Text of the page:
TikTok used a nefarious method to track Android users that violated Google’s Play Store policies.
A new report in the Wall Street Journal details how the Chinese-owned app hid its tracking behavior. TikTok collected unique MAC addresses of devices for advertising purposes. The app skirted a privacy safeguard Google employs in Android to keep that information safe.
The damning discovery comes as ByteDance is facing renewed pressure from the US government to sell its TikTok operations. These findings just further what we already knew – TikTok uses shady practices to track its users. Just recently, an update to the iOS 14 beta revealed that TikTok was accessing users’ clipboards every few keystrokes. The behavior could be viewed as a form of keylogging, though TikTok says it was an anti-spam measure.
The US worries that the Chinese government could access the collected data. That’s because a 2017 law in China requires all Chinese companies’ to comply with CCP government requests involving national security. Accordingly, President Trump recently signed two executive orders to ban US companies from doing business with ByteDance and WeChat. It’s an effective ban on TikTok operating in the US without explicitly banning the app itself.
Google says it is investigating the WSJ report and the claim that TikTok used encryption to circumvent its monitors. MAC addresses are unique device identifiers that cannot be reset or deleted, like cookies. Retaining MAC addresses known to belong to a specific person allows advertisers to build profiles based on web searches and more.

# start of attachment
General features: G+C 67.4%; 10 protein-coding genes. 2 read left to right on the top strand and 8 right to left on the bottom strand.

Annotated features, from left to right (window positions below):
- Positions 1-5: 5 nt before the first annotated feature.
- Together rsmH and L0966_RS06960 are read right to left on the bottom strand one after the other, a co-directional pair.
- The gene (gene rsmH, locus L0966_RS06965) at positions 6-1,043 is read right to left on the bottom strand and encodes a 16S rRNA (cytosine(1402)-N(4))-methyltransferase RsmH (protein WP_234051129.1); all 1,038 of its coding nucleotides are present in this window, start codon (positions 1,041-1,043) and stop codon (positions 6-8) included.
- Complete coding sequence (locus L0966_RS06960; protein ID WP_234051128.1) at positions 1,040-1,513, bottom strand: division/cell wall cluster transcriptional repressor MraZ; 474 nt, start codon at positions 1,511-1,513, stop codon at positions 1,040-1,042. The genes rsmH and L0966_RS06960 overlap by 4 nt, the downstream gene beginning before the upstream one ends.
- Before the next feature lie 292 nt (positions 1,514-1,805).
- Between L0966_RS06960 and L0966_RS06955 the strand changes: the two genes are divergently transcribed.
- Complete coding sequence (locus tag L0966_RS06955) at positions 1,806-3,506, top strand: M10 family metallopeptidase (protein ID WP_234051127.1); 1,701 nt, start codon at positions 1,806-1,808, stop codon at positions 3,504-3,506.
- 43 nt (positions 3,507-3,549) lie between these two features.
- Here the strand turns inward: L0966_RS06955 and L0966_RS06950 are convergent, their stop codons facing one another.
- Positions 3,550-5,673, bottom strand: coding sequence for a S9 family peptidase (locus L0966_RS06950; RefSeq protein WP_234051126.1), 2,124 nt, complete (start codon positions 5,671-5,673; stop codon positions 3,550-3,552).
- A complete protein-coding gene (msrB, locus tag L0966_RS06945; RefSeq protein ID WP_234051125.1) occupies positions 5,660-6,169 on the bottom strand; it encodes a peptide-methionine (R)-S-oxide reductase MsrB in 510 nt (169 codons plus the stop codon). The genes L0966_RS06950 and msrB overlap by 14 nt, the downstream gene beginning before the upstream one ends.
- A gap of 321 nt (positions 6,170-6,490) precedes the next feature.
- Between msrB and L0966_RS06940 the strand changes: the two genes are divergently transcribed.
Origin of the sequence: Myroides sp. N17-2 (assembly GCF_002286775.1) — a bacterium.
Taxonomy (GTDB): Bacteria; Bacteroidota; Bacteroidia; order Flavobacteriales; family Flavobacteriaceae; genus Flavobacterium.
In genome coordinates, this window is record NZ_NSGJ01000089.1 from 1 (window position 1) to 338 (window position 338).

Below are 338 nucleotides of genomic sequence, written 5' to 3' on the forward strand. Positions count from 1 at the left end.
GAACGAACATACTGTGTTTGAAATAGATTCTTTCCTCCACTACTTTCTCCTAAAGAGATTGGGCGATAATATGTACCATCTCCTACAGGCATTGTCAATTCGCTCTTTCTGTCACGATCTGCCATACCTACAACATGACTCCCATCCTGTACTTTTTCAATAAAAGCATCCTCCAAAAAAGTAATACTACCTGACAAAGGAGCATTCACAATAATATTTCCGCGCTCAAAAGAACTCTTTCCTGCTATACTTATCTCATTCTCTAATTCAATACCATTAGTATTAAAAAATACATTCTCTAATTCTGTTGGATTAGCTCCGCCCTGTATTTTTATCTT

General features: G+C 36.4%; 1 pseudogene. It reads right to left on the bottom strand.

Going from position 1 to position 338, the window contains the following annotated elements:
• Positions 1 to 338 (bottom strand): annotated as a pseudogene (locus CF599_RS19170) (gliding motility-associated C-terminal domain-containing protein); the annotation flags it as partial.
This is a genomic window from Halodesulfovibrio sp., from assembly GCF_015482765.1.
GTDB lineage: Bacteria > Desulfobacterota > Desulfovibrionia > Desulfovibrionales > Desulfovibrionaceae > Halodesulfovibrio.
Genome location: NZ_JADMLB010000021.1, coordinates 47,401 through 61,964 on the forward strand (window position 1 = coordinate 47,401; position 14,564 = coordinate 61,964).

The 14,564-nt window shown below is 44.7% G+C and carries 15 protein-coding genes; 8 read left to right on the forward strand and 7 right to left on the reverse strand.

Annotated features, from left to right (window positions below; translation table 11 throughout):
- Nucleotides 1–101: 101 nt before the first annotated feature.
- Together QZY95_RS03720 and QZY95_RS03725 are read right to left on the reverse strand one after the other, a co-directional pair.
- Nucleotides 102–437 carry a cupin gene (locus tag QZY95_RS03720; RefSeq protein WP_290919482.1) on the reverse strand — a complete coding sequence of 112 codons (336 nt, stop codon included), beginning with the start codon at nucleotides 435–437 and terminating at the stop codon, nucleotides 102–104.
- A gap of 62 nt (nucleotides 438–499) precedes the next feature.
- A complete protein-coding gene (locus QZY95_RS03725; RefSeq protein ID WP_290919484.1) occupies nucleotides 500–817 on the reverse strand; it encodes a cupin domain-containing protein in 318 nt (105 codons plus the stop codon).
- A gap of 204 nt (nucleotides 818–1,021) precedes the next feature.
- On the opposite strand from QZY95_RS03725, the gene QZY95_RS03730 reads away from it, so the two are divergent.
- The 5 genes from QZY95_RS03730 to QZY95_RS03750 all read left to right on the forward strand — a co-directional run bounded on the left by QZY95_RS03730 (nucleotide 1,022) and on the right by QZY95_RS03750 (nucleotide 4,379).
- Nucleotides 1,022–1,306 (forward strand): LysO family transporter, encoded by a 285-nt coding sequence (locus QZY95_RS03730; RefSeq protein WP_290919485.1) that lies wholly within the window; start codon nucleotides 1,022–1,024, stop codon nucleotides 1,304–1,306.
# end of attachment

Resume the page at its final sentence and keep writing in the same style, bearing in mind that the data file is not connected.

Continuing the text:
The Federal Trade Commission considers MAC addresses as personally identifiable information, protected under the Children’s Online Privacy Protection Act (COPPA). TikTok already paid a record fine to the FTC for violating COPPA regulations once. If these MAC address allegations turn out to be true, that’s another COPPA violation.
TikTok bypassed Android’s restrictions on gathering MAC addresses through a security hole to track users.
TikTok collected the MAC addresses of its Android users for at least 15 months. A TikTok spokesperson says, “the current version of TikTok does not collect MAC addresses.” That’s not what the Wall Street Journal found, however.
“TikTok bundled the MAC address with other device data and sent it to ByteDance when it was first installed and opened on a new device. That bundle also included the device’s advertising ID, which is supposed to give consumers’ anonymity while advertisers use the information,” the WSJ report reads.
Storing MAC addresses allows ByteDance to ID bridge when a user changes devices. That’s why when you uninstall and delete TikTok, if you reinstall it, you’ll see the same recommendations. TikTok knows who you are based on a unique device identifier. It collected that information upon each new install to build a device profile of TikTok users.